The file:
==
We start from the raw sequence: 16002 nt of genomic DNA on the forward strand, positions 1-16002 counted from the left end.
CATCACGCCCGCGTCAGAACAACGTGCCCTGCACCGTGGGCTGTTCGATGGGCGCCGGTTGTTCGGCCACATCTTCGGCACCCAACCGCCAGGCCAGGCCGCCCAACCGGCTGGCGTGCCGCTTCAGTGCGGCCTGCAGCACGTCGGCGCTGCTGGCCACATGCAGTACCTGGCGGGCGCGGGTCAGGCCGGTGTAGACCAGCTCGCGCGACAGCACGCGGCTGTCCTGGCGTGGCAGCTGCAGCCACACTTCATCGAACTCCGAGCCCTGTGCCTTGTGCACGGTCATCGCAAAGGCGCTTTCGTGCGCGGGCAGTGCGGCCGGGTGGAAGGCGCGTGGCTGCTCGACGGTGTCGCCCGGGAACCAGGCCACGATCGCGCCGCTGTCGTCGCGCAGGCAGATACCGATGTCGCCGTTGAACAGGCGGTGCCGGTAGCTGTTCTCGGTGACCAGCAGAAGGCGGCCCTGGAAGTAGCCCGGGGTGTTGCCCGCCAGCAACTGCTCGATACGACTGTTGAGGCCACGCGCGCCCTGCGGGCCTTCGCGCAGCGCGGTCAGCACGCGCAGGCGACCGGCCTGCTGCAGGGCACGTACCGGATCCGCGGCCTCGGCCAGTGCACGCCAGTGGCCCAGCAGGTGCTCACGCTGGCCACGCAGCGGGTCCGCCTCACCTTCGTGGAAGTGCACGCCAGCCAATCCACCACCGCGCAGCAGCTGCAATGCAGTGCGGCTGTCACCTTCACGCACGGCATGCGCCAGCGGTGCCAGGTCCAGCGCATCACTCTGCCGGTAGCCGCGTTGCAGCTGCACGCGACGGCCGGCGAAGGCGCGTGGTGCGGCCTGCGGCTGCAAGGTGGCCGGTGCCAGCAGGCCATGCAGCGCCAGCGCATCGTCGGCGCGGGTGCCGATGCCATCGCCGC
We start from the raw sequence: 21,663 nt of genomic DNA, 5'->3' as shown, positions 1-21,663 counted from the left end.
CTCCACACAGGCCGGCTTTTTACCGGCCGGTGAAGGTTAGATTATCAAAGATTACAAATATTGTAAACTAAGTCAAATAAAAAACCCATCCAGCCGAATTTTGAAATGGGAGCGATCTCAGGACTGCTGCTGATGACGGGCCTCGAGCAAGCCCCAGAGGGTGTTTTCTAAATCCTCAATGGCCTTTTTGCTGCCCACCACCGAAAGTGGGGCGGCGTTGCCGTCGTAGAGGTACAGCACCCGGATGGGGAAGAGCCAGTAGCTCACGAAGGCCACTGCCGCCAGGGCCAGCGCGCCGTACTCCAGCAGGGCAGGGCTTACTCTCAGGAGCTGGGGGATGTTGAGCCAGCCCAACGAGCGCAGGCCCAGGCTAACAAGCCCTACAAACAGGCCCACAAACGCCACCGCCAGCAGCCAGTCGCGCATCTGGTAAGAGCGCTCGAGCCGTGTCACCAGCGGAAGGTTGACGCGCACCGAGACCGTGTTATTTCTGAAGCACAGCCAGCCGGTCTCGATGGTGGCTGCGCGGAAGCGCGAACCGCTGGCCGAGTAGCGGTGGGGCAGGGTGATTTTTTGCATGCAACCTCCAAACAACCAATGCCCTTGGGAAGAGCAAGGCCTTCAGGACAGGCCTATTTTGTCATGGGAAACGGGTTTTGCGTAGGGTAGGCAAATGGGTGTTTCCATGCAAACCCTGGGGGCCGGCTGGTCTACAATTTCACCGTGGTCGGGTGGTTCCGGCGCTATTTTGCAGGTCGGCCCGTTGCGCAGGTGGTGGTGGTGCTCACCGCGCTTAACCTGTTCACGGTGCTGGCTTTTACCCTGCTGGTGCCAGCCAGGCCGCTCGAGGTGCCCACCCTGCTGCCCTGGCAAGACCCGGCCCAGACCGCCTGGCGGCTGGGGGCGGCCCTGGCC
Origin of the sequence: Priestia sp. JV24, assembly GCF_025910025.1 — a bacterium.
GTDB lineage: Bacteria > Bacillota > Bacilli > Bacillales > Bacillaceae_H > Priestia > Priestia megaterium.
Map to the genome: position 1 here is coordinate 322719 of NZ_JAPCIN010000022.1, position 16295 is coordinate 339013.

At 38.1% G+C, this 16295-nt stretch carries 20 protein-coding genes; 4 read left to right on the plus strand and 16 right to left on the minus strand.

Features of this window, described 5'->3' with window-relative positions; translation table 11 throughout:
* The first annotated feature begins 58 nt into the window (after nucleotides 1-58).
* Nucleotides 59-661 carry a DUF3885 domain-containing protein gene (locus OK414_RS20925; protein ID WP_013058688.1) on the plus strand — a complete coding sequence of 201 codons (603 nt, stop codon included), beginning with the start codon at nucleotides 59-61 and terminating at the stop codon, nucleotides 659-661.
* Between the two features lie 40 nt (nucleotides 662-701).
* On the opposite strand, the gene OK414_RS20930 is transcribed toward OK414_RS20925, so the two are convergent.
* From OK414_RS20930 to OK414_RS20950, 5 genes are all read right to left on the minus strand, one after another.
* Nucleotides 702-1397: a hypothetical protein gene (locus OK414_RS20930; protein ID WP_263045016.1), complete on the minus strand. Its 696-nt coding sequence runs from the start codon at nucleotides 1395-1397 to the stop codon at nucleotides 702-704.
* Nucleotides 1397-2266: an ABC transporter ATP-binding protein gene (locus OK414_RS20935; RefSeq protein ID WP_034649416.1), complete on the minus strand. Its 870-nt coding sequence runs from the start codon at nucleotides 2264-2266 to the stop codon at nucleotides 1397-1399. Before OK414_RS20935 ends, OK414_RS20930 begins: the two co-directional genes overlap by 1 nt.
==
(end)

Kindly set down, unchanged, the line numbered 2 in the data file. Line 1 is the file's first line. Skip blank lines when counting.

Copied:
CATCACGCCCGCGTCAGAACAACGTGCCCTGCACCGTGGGCTGTTCGATGGGCGCCGGTTGTTCGGCCACATCTTCGGCACCCAACCGCCAGGCCAGGCCGCCCAACCGGCTGGCGTGCCGCTTCAGTGCGGCCTGCAGCACGTCGGCGCTGCTGGCCACATGCAGTACCTGGCGGGCGCGGGTCAGGCCGGTGTAGACCAGCTCGCGCGACAGCACGCGGCTGTCCTGGCGTGGCAGCTGCAGCCACACTTCATCGAACTCCGAGCCCTGTGCCTTGTGCACGGTCATCGCAAAGGCGCTTTCGTGCGCGGGCAGTGCGGCCGGGTGGAAGGCGCGTGGCTGCTCGACGGTGTCGCCCGGGAACCAGGCCACGATCGCGCCGCTGTCGTCGCGCAGGCAGATACCGATGTCGCCGTTGAACAGGCGGTGCCGGTAGCTGTTCTCGGTGACCAGCAGAAGGCGGCCCTGGAAGTAGCCCGGGGTGTTGCCCGCCAGCAACTGCTCGATACGACTGTTGAGGCCACGCGCGCCCTGCGGGCCTTCGCGCAGCGCGGTCAGCACGCGCAGGCGACCGGCCTGCTGCAGGGCACGTACCGGATCCGCGGCCTCGGCCAGTGCACGCCAGTGGCCCAGCAGGTGCTCACGCTGGCCACGCAGCGGGTCCGCCTCACCTTCGTGGAAGTGCACGCCAGCCAATCCACCACCGCGCAGCAGCTGCAATGCAGTGCGGCTGTCACCTTCACGCACGGCATGCGCCAGCGGTGCCAGGTCCAGCGCATCACTCTGCCGGTAGCCGCGTTGCAGCTGCACGCGACGGCCGGCGAAGGCGCGTGGTGCGGCCTGCGGCTGCAAGGTGGCCGGTGCCAGCAGGCCATGCAGCGCCAGCGCATCGTCGGCGCGGGTGCCGATGCCATCGCCGC